GANDHIDHAM: Deendayal Port will now become the second Major Port in India to have shore-to-ship power facility.
The facility would mean that not all the ships coming to the port will have to run their electricity from diesel generators.
“In line with international conventions and the Government's initiative to reduce pollution from marine sources, the port has invited tenders for installing power supply arrangements to ships calling at the port when they are alongside berth. The project will have 1 megawatt capacity and cater to four ships at a time for their lighting loads,” said Shri Ravi Parmar, Chairman of Deendayal Port Trust.
The facility is expected that emissions or usage of fossil fuel will reduce by 100 litre per hour for the vessels berthed at the port, which translates to approximately 12 kilolitre per ship for a port stay of five days.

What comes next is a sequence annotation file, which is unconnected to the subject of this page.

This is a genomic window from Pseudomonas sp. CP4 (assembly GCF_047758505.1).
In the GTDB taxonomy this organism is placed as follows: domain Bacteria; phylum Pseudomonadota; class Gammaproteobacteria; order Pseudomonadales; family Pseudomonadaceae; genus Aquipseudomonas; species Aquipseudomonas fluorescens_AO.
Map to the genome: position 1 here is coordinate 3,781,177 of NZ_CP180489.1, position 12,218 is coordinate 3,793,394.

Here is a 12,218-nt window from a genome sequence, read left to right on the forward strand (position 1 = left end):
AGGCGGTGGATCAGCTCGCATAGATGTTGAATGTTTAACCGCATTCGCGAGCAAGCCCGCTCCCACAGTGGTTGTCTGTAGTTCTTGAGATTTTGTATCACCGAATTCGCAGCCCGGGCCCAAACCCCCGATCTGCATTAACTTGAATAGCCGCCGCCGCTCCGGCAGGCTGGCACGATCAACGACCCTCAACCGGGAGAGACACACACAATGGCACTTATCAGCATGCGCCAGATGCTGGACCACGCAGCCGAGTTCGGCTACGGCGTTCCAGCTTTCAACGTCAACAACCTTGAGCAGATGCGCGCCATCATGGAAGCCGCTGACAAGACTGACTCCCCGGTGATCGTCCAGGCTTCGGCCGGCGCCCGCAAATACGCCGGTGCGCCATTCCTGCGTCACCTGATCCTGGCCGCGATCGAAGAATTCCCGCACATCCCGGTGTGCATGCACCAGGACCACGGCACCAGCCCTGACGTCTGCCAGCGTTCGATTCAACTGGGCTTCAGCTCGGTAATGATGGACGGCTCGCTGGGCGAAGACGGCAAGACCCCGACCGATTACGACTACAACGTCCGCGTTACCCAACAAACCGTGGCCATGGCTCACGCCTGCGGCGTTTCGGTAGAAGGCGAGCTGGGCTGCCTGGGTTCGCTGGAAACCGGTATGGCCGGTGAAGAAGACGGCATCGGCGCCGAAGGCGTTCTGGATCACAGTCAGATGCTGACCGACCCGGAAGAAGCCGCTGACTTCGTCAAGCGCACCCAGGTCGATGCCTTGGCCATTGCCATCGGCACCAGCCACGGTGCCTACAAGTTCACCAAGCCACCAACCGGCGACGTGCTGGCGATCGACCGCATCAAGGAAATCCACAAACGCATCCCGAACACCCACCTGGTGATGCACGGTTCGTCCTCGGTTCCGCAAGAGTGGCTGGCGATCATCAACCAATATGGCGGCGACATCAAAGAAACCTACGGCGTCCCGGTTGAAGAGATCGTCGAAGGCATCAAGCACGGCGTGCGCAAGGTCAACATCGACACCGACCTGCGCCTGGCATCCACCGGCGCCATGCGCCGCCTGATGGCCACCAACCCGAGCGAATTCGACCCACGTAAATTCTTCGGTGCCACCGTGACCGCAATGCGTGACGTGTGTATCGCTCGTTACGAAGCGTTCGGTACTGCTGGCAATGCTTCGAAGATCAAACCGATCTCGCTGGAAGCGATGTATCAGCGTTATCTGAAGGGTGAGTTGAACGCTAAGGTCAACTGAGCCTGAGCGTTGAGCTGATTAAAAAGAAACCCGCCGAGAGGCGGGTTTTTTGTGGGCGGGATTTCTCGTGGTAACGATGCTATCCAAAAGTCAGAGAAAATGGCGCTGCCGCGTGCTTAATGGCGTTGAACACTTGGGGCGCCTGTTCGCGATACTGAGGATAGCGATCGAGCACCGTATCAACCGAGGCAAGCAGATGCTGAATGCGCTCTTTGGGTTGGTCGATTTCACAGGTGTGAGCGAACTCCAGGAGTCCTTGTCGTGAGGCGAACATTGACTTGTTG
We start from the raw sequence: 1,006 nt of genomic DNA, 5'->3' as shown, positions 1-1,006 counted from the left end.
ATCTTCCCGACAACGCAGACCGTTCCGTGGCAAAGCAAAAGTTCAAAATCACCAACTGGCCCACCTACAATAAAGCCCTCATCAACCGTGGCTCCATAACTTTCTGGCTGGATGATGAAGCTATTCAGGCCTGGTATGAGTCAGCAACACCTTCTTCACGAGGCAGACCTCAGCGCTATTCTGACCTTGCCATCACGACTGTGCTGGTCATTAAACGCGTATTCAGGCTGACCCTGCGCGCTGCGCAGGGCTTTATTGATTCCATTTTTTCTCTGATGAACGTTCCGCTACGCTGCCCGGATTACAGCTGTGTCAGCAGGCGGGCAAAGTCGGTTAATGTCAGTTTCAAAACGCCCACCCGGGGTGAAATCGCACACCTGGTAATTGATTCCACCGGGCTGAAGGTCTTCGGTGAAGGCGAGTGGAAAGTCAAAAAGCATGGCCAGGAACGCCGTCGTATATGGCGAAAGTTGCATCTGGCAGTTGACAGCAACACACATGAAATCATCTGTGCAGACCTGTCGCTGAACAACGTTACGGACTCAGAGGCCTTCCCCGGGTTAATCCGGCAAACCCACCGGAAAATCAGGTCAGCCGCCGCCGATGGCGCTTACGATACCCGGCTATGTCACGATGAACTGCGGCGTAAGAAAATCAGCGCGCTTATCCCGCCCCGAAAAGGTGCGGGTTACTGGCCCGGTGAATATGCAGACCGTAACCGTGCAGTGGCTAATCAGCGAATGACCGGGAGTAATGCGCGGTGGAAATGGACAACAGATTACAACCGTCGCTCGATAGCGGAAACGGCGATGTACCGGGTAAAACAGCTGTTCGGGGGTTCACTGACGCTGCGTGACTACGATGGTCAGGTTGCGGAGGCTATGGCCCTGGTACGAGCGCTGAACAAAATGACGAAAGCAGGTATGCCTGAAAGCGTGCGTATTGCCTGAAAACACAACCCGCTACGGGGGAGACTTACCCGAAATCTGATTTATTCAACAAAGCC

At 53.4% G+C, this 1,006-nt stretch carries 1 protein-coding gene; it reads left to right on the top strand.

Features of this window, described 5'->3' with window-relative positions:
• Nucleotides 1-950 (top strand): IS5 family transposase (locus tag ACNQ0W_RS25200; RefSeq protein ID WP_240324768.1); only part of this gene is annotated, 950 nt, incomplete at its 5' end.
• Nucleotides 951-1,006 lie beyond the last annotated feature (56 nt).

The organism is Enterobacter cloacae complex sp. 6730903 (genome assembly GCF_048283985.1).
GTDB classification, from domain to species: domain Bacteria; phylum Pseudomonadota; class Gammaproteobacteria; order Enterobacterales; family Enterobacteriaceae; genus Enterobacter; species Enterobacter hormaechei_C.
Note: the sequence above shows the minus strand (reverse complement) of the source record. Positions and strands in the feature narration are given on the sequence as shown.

Even the tugs being used at the port will have shore-to-ship power facility at a separate area within the port. “When the tugs are not attending to the ships, they are berthed alongside port craft jetty, when they run their generators to meet the electricity requirements. The port has made arrangement to provide electricity from shore-based installation to the tugs, both at Vadinar and at Kandla, which results in an estimated reduction in consumption to the tune of approximately 1,000 litres per day, that is 365 kl per annum,” according to shipping sources.
A year ago, V.O. Chidambaranar Port had commissioned shore-to-ship power. Other Major Ports of India are yet to catch up on the feature to be part of the 'Project Green Port'.
Deendayal Port Trust will also have a wind power plant under the 'Project Green Port' initiative of Ministry of Shipping. The port already has captive 6 mw wind power project installed, which was commissioned in March and has the capacity to generate 1.45 crore units annually.
Now, it plans to come up with another 14 mw of wind power for a period of next 20 years. The estimated annual energy production from this project will be around 40 million units per year and likely to be commissioned by March.